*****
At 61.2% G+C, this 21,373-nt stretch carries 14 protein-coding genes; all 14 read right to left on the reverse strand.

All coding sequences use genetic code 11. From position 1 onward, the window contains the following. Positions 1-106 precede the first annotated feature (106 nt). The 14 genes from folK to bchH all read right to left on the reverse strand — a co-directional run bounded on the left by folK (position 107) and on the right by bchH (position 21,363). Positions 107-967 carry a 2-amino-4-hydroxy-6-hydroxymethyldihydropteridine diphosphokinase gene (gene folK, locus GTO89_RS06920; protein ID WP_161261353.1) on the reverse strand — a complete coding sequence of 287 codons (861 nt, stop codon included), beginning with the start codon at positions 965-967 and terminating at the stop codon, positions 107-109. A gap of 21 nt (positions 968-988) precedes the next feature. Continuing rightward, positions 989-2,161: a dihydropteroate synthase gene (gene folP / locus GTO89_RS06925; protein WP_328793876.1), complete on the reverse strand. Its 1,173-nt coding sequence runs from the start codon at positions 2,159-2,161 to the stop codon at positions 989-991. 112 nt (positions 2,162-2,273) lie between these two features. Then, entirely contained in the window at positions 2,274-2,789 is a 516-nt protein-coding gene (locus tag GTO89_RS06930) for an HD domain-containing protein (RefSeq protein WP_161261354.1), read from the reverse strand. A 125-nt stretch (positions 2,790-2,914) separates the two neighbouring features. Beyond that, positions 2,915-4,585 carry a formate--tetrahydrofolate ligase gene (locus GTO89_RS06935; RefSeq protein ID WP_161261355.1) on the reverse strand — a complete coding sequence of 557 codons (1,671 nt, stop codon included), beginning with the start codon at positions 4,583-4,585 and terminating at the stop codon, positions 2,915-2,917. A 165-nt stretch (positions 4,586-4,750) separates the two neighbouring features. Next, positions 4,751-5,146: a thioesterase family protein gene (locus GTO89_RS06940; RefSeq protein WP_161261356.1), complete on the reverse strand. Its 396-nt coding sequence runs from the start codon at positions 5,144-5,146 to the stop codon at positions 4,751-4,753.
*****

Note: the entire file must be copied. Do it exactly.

At 61.2% G+C, this 21,373-nt stretch carries 14 protein-coding genes; all 14 read right to left on the reverse strand.

All coding sequences use genetic code 11. From position 1 onward, the window contains the following. Positions 1-106 precede the first annotated feature (106 nt). The 14 genes from folK to bchH all read right to left on the reverse strand — a co-directional run bounded on the left by folK (position 107) and on the right by bchH (position 21,363). Positions 107-967 carry a 2-amino-4-hydroxy-6-hydroxymethyldihydropteridine diphosphokinase gene (gene folK, locus GTO89_RS06920; protein ID WP_161261353.1) on the reverse strand — a complete coding sequence of 287 codons (861 nt, stop codon included), beginning with the start codon at positions 965-967 and terminating at the stop codon, positions 107-109. A gap of 21 nt (positions 968-988) precedes the next feature. Continuing rightward, positions 989-2,161: a dihydropteroate synthase gene (gene folP / locus GTO89_RS06925; protein WP_328793876.1), complete on the reverse strand. Its 1,173-nt coding sequence runs from the start codon at positions 2,159-2,161 to the stop codon at positions 989-991. 112 nt (positions 2,162-2,273) lie between these two features. Then, entirely contained in the window at positions 2,274-2,789 is a 516-nt protein-coding gene (locus tag GTO89_RS06930) for an HD domain-containing protein (RefSeq protein WP_161261354.1), read from the reverse strand. A 125-nt stretch (positions 2,790-2,914) separates the two neighbouring features. Beyond that, positions 2,915-4,585 carry a formate--tetrahydrofolate ligase gene (locus GTO89_RS06935; RefSeq protein ID WP_161261355.1) on the reverse strand — a complete coding sequence of 557 codons (1,671 nt, stop codon included), beginning with the start codon at positions 4,583-4,585 and terminating at the stop codon, positions 2,915-2,917. A 165-nt stretch (positions 4,586-4,750) separates the two neighbouring features. Next, positions 4,751-5,146: a thioesterase family protein gene (locus GTO89_RS06940; RefSeq protein WP_161261356.1), complete on the reverse strand. Its 396-nt coding sequence runs from the start codon at positions 5,144-5,146 to the stop codon at positions 4,751-4,753.